3) The acronym for 2016 – PGHD (patient-generated healthcare data)
Trends #1 and #2 have led to the latest (another) acronym, PGHD (patient-generated healthcare data). InformationWeek Healthcare interviewed Patrick Everett, founder of Digital Doctor and an independent consultant in healthcare informatics, about this upcoming trend. “There are many challenges to address before a patient will be able to automatically send their blood-glucose, blood pressure, and heart rate to their physician seamlessly.” Among the issues to be resolved: financial disincentives, workflow disruption for providers, physician worries about liability and workload, incompatible technologies for patients and providers, a lack of technical standards, and an underdeveloped case for change. “This is a trend on the horizon worth monitoring, because solutions are a decade away,” said Everett.
4) Mental or “Behavioral” healthcare coming to the forefront:
PwC’s HRI predicts behavioral health will be a key issue in 2016, as one out of five American adults will or may experience a mental illness issue every year. Mental illness and behavioral issues cost businesses more than $440 billion annually. Employers and healthcare organizations may start to focus more on preventive behavioral healthcare to keep costs down, productivity up and consumers healthy.
5) Artificial intelligence (AI) coming to healthcare:
Forbes predicts that numerous startups focusing on artificial intelligence will gain traction in 2016. With “super cloud computing” like IBM’s Watson Health www.ibm.com/smarterplanet/us/en/ibmwatson/healthlaunching in 2015, the concept of AI in healthcare is beginning to be adopted. In 2016, many innovations may move out of the lab and into the spotlight.
6) Look for more mergers in healthcare in 2016:
By mid-year 2015, nearly $400 billion in agreements in healthcare deals had been announced, breaking records set the previous year. Trine Tsouderos, a director in PwC’s HRI said, “I think going into 2016 we do see [consolidation] continue due to the fact the entire industry is changing and shifting and capital remains cheap, so it’s advantageous if you have plans to do it now. We also see a domino effect that could happen after several mergers in one part of the industry leading to others to do the same and start scaling up.”
7) More companies will be branching into healthcare:
In additional to an increase in mergers mentioned previously, the line between “consumer” and “healthcare” companies will start to blur. An increasing number of retails stores will start offering services previously only offered by hospitals like CVS, Walgreens and WalMart and their quick in-and-out healthcare services. In 2015, we saw Novartis and Qualcomm launch a $1 billion partnership. StartUp Health partnered with Aurora Healthcare, GE and Finland to build healthcare startups.
8) Drug pricing may have reached its peak in the U.S.
With the rise of high-deductible healthcare plans, consumers are likely to become increasingly frustrated with those high prices, according to PwC’s HRI. The firm estimates that under threat of strong government action, pharmaceutical companies may contemplate new models in 2016. Overall, the drug pricing by pharmaceutical companies will continue to be a high-profile topic.
9) Consumers are concerned about “healthcare hacking”:
The cybersecurity of medical technology is becoming a real concern of the healthcare consumer. We may see medical devices such as insulin pumps getting hacked in 2016. PwC’s HRI found half of consumers surveyed would think twice about using any connected medical device after a hacking incident, and 38 percent would be wary of using a hospital associated with the hacked device.
10) “Do-It-Yourself” (DIY) Healthcare Creators will cause regulatory challenges:
Forbes says that with advances in 3D printing, material science, virtual reality, Healthkit, Researchkit, personalized products such as casts, prosthetics, and wearables, that a variety of patient-designed solutions will “be made to order” using software and could be printed/produced at home. This category of DIY inventions will become available to more and more patients/consumers. This will create challenges for regulators as people make their own niche health and wellness products as consumers search for customized healthcare.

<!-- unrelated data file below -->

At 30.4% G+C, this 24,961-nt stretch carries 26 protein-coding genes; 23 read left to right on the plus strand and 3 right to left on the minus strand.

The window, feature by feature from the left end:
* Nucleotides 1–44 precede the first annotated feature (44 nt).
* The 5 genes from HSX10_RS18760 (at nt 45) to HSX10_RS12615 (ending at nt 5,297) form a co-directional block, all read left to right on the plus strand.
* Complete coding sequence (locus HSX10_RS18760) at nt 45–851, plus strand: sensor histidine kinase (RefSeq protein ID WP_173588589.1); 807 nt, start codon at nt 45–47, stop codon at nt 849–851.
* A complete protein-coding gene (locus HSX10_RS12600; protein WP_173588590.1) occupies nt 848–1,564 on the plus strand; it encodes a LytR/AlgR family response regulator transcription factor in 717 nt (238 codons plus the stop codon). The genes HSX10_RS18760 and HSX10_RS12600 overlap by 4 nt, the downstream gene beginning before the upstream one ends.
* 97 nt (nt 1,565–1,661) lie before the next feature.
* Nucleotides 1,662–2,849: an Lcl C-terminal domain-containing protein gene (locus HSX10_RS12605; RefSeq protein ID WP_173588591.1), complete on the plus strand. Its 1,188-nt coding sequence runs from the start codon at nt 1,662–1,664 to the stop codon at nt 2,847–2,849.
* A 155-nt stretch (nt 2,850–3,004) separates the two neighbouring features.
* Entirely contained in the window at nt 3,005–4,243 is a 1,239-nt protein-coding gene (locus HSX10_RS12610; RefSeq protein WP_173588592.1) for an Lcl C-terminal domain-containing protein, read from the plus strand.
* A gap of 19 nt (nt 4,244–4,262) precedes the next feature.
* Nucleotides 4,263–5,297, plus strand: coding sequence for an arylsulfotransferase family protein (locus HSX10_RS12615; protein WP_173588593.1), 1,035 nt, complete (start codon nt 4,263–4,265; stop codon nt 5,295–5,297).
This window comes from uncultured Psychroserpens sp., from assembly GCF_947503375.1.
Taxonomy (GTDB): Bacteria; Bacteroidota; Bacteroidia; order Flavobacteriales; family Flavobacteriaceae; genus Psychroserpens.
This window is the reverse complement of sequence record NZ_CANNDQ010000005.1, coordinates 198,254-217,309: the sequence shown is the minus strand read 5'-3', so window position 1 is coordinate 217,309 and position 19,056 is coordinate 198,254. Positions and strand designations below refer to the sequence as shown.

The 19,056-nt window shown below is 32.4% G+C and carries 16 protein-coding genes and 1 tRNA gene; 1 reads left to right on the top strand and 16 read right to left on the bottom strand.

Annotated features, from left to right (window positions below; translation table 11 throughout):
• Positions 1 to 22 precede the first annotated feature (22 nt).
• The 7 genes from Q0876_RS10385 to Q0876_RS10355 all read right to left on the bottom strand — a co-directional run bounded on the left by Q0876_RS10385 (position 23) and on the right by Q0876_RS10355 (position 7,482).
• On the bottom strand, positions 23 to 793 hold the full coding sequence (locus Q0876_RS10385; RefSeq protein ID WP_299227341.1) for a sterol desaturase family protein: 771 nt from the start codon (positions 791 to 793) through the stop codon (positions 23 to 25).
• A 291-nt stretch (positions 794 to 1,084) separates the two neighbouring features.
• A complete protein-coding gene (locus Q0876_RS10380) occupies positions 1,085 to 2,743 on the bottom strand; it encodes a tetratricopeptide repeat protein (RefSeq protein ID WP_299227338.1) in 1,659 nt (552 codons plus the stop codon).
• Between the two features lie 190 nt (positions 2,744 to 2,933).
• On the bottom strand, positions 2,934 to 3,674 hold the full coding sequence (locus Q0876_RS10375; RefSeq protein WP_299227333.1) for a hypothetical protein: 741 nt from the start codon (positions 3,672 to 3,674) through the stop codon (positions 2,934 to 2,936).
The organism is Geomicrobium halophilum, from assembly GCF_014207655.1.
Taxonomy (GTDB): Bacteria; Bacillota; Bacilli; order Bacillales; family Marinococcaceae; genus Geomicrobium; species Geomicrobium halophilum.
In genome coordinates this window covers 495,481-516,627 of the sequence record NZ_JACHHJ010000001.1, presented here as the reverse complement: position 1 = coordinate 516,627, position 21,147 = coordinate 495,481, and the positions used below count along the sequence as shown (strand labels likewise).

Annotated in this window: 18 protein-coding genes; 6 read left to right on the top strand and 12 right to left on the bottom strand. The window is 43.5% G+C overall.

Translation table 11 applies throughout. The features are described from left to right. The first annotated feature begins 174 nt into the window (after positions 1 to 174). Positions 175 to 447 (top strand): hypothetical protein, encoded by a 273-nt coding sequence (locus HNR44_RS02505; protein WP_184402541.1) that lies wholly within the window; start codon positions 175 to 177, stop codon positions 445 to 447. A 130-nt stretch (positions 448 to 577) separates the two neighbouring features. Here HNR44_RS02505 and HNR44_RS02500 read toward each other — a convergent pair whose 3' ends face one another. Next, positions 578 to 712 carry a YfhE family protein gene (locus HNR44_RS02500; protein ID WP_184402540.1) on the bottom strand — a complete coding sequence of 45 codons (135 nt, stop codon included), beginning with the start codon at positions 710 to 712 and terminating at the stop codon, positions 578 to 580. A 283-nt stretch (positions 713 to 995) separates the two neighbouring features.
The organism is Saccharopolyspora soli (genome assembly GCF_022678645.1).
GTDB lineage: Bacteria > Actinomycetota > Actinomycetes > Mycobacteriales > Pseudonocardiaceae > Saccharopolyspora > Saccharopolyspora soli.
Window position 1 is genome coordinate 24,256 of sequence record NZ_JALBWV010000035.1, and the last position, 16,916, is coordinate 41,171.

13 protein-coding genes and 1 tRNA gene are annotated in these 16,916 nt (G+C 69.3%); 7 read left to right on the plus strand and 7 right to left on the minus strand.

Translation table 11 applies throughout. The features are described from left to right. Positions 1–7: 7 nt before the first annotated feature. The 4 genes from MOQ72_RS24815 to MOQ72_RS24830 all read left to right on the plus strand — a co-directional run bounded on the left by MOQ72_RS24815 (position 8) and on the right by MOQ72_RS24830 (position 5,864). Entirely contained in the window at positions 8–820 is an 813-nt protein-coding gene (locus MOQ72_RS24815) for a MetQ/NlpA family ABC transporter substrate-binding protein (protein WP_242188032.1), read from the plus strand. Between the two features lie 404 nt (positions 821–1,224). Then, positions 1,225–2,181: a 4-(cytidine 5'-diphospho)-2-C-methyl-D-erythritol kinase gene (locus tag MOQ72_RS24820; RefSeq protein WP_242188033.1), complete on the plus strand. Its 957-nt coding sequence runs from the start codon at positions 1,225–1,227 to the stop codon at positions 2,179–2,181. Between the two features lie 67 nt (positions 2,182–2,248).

11) Health consumers look for convenience and value:
According to PwC’s HRI, in 2016, consumers will begin to manage their health spending like they manage their retirement savings. Companies may try to find new ways to solve payment problems. This could include bundling innovative financing with other offerings. For example, healthcare payment and billing will be embedded into broader consumer experiences, similar to the way other industries link spending to rewards, offering frequent flier miles, discounts or points. These models will cater to what consumers want — convenience and value.
12) Growing experimentation with ‘healthbots’
The New York Times recently ran a story about using robots as health aids for the elderly. Increasingly, people are opening up to the idea that robots and similar devises can help them with their healthcare needs. As the aging population grows, so too will the use of robotic health aids or ‘healthbots’.
Ontegrated Marketing = SEO + SEM + SMM + PPC + Online Display + Mobile Marketing + Engaging the consumer.
Alright, you heard it here first. The new “buzz” phrase is going to be “Ontegrated Marketing.” This will mean integrating your online marketing to include a mix of organic search, pay-per-click, display ads and social media to build your brand and drive revenue.
First of all, thanks to iProspect and comScore for conducting the extensive Real Branding Implications of Digital Media – an SEM, SEO, & Online Display Advertising Study (November 2010). There is a lot of very useful information is this study.
Back in the Mad Men days your integrated marketing consisted of the prime trinity of TV, radio and print. Today your marketing mix needs to include ALL channels – your customers are spread out everywhere. Now, consider how many pundits are saying that computers will become obsolete and everyone will be doing everything via their smart phone. The new wild card in this deck will be Mobile Marketing.
Integrated Marketing will include Ontegrated Marketing. You will need to integrate all your “traditional” marketing channels (TV, radio and print) together with email marketing and your digital channels (SEO, SEM/PPC, Online Display, Social Media AND Mobile Marketing). The number and variety of online channels will continue to grow. It’s time to accept the new world.
There’s even a formular for this new marketing buzz phrase: Ontegrated Marketing = SEO + SEM + SMM + PPC + Online Display + Mobile Marketing + Engaging the consumer.
If you haven’t seen this yet, your friends don’t love you. The hilarious (and painful) skewering of BP and its corporate response to the recent Gulf oil spill has achieved viral YouTube nirvana for the funny folks at UCBComedy. Enjoy.